Concerning the placement of guard monsters etc. the only solution I see is to take that out of the effectsgroups of the relevant specials and migrate it to the universe generation scripts. As well as everything else that actually is part of universe generation and therefore should produce the same results for the same seed across all platforms.


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PostPosted: Wed Dec 28, 2016 11:42 am 
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Vezzra wrote:
Which means the problem actually exists only on the C++ side of things, and for the reasons Geoff pointed out I don't see how we could achieve reproducable sequences of random values anyway.

Concerning the placement of guard monsters etc. the only solution I see is to take that out of the effectsgroups of the relevant specials and migrate it to the universe generation scripts. As well as everything else that actually is part of universe generation and therefore should produce the same results for the same seed across all platforms.
For universe generation purposes, it could probably be set up to use only a single thread while evaluating those start-of-game effects. There's no AI-client timing during that stage either.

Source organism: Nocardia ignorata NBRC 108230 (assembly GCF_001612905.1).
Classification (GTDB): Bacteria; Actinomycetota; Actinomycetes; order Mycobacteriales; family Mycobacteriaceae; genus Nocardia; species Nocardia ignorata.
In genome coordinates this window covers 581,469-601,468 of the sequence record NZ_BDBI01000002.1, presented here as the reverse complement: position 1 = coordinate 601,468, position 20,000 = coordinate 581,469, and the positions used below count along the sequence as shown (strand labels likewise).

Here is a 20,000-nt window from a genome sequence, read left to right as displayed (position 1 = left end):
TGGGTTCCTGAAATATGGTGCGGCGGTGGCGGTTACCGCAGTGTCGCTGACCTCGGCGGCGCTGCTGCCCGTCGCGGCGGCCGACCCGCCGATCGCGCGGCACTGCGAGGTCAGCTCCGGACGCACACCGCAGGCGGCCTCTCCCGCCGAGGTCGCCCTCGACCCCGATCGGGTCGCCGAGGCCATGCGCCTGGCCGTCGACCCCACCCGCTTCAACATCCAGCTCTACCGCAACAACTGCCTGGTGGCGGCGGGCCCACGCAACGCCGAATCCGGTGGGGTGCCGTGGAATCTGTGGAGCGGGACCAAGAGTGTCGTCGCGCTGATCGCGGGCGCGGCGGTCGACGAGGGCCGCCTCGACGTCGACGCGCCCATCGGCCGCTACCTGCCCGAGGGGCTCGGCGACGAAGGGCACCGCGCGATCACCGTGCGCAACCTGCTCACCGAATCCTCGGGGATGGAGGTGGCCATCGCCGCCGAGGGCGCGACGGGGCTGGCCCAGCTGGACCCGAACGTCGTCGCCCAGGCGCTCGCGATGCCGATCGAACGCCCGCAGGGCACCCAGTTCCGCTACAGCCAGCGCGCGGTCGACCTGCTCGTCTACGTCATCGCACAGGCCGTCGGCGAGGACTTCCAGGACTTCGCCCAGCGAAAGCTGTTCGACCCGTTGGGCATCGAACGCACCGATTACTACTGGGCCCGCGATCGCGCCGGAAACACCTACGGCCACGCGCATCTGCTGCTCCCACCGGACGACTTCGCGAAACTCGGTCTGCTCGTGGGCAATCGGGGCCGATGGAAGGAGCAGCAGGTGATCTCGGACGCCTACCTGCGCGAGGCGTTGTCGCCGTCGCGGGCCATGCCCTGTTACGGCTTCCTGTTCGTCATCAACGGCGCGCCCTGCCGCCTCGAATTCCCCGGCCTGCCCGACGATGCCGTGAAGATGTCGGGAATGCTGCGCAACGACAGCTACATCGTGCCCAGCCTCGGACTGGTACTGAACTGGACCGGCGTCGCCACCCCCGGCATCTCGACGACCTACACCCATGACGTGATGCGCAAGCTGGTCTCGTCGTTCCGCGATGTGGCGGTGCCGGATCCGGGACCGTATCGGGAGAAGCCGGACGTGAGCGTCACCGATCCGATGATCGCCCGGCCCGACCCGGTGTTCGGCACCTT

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PostPosted: Wed Dec 28, 2016 11:52 am 
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Geoff the Medio wrote:
For universe generation purposes, it could probably be set up to use only a single thread while evaluating those start-of-game effects. There's no AI-client timing during that stage either.
If we manage to solve the issues with the hash function and PRNG on the C++ side as well, then yes, that could be possible, at least for effects processing on turn 1. But that feels a bit like a hack. IMO moving everything universe generation related into the universe generation scripts sounds like a reasonable approach anyway, so why not take that road?